US government scientists have detected the weedkiller glyphosate linked to cancer in an array of commonly consumed foods, emails obtained through a freedom of information request show. The Guardian reports that the Food and Drug Administration (FDA) has been testing food samples for residues of glyphosate for two years, but has not yet released any official results.
Internal documents obtained by the Guardian show the FDA has had trouble finding any food that does not carry traces of the pesticide.
“I have brought wheat crackers, granola cereal and corn meal from home and there’s a fair amount in all of them,” FDA chemist Richard Thompson wrote to colleagues in an email last year regarding glyphosate. Thompson, who is based in an FDA regional laboratory in Arkansas, wrote that broccoli was the only food he had “on hand” that he found to be glyphosate-free.
That internal FDA email, dated January 2017, is part of a string of FDA communications that detail agency efforts to ascertain how much of the popular weedkiller is showing up in American food. The tests mark the agency’s first-ever such examination.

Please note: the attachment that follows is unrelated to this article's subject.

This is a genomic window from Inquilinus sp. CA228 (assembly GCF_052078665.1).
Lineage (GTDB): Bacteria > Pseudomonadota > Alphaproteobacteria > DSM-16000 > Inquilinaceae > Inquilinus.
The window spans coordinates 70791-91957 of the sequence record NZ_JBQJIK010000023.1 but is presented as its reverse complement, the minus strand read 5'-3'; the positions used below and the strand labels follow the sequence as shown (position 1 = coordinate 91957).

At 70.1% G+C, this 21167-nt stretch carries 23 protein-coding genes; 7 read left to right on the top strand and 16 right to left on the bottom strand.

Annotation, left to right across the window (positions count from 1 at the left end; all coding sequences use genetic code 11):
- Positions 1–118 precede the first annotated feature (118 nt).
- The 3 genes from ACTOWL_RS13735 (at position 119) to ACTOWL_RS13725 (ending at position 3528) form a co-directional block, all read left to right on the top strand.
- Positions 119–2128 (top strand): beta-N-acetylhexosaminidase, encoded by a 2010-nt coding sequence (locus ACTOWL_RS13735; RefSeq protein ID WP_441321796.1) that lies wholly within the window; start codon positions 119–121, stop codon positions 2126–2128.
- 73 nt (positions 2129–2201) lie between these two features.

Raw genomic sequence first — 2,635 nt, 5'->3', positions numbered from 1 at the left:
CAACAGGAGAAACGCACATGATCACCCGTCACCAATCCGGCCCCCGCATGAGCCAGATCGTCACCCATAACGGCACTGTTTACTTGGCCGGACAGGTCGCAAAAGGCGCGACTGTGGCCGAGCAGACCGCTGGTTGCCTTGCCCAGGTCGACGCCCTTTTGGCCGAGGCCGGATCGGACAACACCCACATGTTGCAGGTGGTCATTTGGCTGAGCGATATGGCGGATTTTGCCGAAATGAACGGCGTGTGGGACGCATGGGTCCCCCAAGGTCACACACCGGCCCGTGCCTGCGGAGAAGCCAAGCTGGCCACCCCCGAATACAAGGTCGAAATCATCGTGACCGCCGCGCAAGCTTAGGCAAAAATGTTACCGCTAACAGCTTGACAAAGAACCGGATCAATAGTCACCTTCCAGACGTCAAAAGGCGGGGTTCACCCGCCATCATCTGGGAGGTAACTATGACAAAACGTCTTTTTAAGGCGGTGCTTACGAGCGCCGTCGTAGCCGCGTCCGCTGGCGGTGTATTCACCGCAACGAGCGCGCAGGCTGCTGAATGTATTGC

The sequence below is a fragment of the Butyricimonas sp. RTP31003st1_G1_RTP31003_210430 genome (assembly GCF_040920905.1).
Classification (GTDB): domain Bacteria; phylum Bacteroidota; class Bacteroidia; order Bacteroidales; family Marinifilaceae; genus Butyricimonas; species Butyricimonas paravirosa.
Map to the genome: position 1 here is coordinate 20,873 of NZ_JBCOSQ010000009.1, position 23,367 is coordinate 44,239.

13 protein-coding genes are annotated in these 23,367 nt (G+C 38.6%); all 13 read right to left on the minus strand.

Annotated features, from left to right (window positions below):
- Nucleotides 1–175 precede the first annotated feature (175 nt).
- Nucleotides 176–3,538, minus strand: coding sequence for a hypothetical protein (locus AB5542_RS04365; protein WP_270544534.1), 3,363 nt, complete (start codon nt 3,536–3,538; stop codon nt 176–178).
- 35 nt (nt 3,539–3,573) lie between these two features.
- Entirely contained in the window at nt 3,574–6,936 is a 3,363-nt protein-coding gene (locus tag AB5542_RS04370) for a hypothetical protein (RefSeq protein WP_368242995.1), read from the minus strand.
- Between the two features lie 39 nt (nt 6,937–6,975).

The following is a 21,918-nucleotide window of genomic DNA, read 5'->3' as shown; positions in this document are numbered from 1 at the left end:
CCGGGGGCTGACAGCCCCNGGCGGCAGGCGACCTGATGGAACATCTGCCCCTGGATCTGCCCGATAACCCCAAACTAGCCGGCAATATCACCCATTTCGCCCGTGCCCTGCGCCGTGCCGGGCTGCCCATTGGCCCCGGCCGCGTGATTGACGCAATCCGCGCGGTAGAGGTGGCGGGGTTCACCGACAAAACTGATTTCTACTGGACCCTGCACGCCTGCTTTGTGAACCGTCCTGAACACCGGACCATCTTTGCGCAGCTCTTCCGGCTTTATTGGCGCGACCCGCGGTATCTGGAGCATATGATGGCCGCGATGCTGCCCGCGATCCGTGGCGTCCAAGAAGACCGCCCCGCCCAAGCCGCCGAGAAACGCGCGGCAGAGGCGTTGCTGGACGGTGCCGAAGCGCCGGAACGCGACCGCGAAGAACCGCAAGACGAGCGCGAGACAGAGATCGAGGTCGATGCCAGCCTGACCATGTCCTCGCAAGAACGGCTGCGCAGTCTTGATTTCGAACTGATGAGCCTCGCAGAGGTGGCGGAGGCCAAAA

“People care about what contaminants are in their food. If there is scientific information about these residues in the food, the FDA should release it,” said Tracey Woodruff, a professor in the University of California San Francisco School of Medicine. “It helps people make informed decisions. Taxpayers paid for the government to do this work, they should get to see the information.”
FDA chemist Narong Chamkasem found “over-the-tolerance” levels of glyphosate in corn, detected at 6.5 parts per million, an FDA email states. The legal limit is 5.0 ppm. An illegal level would normally be reported to the EPA, but an FDA supervisor wrote to an EPA official that the corn was not considered an “official sample”.
Other findings detailed in the FDA documents show that in 2016 Chamkasem found glyphosate in numerous samples of honey. Chamkasem also found glyphosate in oatmeal products. The FDA temporarily suspended testing after those findings, and Chamkasem’s lab was “reassigned to other programs”, the FDA documents show.
Toxicologist Linda Birnbaum, who is director of the US National Institute of Environmental Health Sciences (NIEHS), said that current regulatory analysis of pesticide dangers does not account for low levels of dietary exposures.
“Even with low levels of pesticides, we’re exposed to so many and we don’t count the fact that we have cumulative exposures,” Birnbaum said.
The lack of government residue data comes as Monsanto attempts to bar evidence about glyphosate food residues from being introduced in court where the company is fighting off allegations its Roundup products cause cancer.